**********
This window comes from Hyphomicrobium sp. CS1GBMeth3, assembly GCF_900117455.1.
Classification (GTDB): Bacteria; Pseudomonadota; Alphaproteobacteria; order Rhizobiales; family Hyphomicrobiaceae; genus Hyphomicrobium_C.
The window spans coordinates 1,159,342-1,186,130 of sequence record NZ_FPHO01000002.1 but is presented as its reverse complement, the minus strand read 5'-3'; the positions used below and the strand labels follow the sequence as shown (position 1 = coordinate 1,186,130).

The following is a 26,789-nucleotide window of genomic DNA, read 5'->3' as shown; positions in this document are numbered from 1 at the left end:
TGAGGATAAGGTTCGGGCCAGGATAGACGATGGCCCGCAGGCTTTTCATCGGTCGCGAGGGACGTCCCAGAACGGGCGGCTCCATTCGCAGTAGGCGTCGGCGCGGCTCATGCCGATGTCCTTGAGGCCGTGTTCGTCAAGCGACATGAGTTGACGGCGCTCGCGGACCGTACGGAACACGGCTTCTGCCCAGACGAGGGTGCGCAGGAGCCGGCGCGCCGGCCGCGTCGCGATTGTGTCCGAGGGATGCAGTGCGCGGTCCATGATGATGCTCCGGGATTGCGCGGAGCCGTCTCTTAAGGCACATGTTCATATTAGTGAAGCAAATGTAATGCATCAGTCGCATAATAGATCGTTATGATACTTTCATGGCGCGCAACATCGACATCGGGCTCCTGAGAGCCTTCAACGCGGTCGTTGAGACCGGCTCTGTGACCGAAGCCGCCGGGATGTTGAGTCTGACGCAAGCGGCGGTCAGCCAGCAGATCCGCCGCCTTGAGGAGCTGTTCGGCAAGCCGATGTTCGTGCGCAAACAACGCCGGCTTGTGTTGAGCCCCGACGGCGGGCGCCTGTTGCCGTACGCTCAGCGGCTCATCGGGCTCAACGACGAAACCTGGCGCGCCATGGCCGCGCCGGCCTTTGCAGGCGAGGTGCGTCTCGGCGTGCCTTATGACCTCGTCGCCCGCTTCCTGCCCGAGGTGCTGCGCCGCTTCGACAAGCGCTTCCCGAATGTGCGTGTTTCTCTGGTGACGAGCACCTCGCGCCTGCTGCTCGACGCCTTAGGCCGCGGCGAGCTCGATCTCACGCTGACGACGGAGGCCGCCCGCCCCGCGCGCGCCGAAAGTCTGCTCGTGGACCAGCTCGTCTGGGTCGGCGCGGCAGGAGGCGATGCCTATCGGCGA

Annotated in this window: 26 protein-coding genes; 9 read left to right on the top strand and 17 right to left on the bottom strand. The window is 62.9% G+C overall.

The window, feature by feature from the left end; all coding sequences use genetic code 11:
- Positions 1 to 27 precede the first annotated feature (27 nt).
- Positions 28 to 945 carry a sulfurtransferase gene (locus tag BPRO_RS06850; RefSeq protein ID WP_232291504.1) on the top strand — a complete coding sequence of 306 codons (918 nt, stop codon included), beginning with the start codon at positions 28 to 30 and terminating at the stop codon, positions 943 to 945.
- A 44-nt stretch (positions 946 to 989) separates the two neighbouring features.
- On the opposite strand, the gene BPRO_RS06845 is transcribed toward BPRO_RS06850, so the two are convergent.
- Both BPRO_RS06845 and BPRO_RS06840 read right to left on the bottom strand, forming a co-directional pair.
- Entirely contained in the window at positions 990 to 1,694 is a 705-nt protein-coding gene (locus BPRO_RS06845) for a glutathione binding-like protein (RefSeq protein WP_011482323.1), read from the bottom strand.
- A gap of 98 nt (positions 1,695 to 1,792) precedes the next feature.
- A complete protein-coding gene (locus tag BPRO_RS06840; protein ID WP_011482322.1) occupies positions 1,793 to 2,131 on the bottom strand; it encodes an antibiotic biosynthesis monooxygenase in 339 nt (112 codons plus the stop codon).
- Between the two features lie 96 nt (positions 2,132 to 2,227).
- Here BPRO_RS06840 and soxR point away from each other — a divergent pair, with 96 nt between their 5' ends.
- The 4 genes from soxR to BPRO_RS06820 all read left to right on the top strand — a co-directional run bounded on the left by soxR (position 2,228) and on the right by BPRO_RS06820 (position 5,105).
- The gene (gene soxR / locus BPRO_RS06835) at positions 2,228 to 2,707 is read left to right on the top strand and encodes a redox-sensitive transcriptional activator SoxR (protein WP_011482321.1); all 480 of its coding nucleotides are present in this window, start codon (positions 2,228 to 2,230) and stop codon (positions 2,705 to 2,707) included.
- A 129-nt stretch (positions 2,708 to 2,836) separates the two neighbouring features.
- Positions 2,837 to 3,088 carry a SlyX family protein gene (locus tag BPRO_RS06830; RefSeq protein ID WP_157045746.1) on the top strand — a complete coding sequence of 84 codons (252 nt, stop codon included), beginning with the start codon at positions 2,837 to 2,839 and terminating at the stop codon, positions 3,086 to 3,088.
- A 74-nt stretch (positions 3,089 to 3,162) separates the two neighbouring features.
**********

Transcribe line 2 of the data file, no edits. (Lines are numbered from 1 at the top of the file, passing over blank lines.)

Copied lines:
Classification (GTDB): Bacteria; Pseudomonadota; Alphaproteobacteria; order Rhizobiales; family Hyphomicrobiaceae; genus Hyphomicrobium_C.